Opened on Aug. 10, the Campbellville casino features 750 slot machines (taking tokens in denominations of 25 and 50 cents plus $1, $2 and $5) arrayed in a plushly carpeted, well-lighted and ventilated area that is "like a mini-Las Vegas," according to Glenn Crouter, director of media communications for the Ontario Jockey Club.

"We are doing things top-notch," Cronin said. "These are state-of-the-art facilities with very high standards."

The Ontario Jockey Club, in the midst of changing its name to "Woodbine Corp.," owns Mohawk and the Woodbine track in Toronto, where a 1,700-machine casino is expected to open by the year's end. Two years ago, Ontario Lottery sold the Fort Erie track to Nordic Gaming Corp., a group headed by the British-based Ladbroke's bookmaking firm.

Most of the casinos in the Ontario Lottery system (which does not include the province-owned Casino Niagara in Niagara Falls, Ont.) have been established under legislation designed to assist the horse-racing industry, which has seen slots turn financially troubled tracks around in Delaware, West Virginia and Iowa.

Besides Mohawk, Ontario Lottery casinos are already up and running at Windsor Raceway, near Detroit, and Hiawatha Park in Sarnia. Besides Fort Erie and Woodbine, plans call for others at Flamboro Downs, near Hamilton, and tracks at London, Peterborough, Ottawa and Sudbury.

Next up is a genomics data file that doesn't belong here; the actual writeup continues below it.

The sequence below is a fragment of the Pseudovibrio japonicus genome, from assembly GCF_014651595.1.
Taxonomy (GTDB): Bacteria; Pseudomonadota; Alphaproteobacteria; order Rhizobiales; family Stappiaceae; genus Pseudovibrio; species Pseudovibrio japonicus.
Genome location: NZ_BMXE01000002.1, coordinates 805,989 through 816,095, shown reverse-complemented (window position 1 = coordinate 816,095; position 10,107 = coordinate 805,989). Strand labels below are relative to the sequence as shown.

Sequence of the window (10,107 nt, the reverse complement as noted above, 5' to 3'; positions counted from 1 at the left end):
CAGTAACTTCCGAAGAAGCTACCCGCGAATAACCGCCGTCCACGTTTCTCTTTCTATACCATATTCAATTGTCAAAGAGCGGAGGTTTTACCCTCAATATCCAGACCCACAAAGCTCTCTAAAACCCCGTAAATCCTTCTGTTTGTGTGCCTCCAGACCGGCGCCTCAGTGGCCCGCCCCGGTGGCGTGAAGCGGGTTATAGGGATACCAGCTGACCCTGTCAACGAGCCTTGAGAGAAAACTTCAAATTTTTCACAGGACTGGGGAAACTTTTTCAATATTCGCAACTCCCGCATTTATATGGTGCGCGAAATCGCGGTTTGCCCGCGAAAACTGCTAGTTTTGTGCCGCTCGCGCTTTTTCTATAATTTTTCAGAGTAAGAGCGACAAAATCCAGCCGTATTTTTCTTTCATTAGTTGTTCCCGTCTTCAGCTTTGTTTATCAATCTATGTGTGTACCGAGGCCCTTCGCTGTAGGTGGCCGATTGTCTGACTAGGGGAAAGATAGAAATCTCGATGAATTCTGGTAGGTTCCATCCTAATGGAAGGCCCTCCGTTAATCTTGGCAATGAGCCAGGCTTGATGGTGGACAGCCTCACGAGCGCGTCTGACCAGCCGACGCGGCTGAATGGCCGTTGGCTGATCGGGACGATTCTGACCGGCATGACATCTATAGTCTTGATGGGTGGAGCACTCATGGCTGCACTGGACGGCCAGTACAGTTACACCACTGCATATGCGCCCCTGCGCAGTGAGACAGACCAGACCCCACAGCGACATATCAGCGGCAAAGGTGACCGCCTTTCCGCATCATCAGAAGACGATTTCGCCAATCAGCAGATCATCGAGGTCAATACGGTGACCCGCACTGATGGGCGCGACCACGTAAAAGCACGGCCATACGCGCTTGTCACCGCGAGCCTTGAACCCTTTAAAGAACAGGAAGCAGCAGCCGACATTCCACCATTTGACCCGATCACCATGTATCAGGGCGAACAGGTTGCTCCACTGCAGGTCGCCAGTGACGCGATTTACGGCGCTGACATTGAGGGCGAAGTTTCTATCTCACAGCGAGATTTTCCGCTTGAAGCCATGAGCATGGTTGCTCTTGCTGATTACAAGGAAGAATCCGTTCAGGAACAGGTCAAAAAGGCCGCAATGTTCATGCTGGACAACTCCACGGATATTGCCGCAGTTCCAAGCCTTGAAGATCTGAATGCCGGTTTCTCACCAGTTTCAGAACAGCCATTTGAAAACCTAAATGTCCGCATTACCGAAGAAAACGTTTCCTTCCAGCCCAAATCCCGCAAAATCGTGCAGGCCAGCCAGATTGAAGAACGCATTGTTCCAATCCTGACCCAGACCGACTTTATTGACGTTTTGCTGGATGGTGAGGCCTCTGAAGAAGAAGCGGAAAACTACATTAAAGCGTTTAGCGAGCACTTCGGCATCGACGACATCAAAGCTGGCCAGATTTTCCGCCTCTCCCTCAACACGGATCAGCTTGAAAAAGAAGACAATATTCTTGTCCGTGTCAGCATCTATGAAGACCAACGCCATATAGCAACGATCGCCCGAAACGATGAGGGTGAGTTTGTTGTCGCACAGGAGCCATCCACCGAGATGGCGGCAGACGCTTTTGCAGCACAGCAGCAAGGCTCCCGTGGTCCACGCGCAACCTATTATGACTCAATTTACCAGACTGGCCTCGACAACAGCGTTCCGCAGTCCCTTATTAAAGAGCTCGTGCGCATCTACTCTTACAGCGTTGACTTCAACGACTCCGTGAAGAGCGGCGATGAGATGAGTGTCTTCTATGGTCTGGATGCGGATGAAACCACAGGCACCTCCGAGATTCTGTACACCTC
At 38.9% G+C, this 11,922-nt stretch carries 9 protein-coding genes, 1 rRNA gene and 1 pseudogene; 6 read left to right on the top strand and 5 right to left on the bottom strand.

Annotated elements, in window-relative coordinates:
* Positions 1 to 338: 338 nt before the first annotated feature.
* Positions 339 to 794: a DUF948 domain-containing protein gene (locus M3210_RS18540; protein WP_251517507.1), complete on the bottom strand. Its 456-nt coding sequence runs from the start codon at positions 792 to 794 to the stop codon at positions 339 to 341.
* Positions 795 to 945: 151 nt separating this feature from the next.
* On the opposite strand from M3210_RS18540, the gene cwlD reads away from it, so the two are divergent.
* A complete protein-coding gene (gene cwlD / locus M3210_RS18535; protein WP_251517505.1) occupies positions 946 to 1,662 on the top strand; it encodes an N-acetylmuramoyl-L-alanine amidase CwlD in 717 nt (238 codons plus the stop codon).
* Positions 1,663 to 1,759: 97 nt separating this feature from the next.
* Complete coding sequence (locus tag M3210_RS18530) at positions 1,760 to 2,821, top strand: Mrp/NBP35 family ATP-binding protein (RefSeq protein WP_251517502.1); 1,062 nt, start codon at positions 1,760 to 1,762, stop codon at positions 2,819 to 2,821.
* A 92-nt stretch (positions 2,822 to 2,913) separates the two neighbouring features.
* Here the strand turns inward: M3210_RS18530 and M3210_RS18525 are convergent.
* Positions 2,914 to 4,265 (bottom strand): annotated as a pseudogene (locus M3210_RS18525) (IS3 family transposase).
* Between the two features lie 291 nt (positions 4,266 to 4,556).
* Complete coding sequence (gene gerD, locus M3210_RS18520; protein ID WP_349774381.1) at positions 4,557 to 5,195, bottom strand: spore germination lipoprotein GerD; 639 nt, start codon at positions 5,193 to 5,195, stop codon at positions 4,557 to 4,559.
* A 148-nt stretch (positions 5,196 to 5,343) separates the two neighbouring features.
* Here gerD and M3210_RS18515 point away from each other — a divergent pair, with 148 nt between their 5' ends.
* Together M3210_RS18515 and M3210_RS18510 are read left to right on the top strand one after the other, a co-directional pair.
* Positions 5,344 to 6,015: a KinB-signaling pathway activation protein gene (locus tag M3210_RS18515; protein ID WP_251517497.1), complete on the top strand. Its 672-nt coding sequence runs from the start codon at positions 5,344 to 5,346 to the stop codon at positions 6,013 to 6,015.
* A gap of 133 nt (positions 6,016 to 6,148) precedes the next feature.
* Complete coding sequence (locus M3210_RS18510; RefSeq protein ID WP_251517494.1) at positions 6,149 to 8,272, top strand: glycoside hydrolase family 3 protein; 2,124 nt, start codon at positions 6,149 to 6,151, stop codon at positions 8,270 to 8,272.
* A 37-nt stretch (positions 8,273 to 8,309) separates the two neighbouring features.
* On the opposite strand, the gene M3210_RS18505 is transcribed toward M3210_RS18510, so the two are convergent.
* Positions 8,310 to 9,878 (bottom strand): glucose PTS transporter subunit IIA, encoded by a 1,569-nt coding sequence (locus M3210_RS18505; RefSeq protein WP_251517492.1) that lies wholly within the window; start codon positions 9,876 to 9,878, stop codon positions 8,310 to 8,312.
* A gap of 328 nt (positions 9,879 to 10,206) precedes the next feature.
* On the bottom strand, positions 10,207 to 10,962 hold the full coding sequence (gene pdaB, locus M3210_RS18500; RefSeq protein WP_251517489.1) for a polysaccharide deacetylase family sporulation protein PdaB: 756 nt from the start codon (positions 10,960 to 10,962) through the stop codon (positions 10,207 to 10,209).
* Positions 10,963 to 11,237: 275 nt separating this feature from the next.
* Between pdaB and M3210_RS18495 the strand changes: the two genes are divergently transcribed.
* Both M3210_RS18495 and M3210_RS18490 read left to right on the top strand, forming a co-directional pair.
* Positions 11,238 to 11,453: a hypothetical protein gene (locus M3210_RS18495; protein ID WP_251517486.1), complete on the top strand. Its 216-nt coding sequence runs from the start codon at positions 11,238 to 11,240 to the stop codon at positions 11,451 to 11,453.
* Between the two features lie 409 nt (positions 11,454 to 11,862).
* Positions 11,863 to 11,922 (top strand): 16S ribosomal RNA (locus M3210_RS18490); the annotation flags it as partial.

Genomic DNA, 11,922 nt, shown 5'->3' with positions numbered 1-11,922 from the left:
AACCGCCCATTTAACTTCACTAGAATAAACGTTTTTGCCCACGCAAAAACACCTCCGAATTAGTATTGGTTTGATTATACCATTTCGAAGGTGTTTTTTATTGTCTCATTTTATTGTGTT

The casinos are designed to help both thoroughbred and harness racing -- which accounts for about 40,000 jobs in the province -- in several ways. Not only will the tracks and the horsemen's purse accounts split 20 percent of the revenues, but the casinos are designed to expose parimutuel racing to slot players, who historically are oblivious to the sport.

At Mohawk, for instance, horse races are televised throughout the slots area, and slots patrons headed for the cafeteria must pass through the plush off-track betting area known as the "Race Book."

"I think this is going to be a godsend for racing," said Tom Cosgrove, Fort Erie's director of racing. "It's been behind in the last two decades in the purse structure, and that's going to be rectified in short order with the slots."

At Fort Erie, anticipation of slot-machine revenue has prompted a 50 percent increase in purses (to about $75,000 a day), at the start of the 1999 season.

Fort Erie horsemen recently requested another 20 percent increase in September and a 30 percent jump at the start of next season, probably in May. This year's 100-day live season runs through Oct. 24. Currently, there is racing Saturday through Tuesday at 1:05 p.m.

"We are eagerly anticipating the opening of the slot facility,' said Nick Gonzalez, a Fort Erie trainer and vice president of the Horsemen's Benevolent and Protective Association.

"We want to give owners and trainers an incentive, not only to keep the horses they have but to go out and get more," Gonzalez said.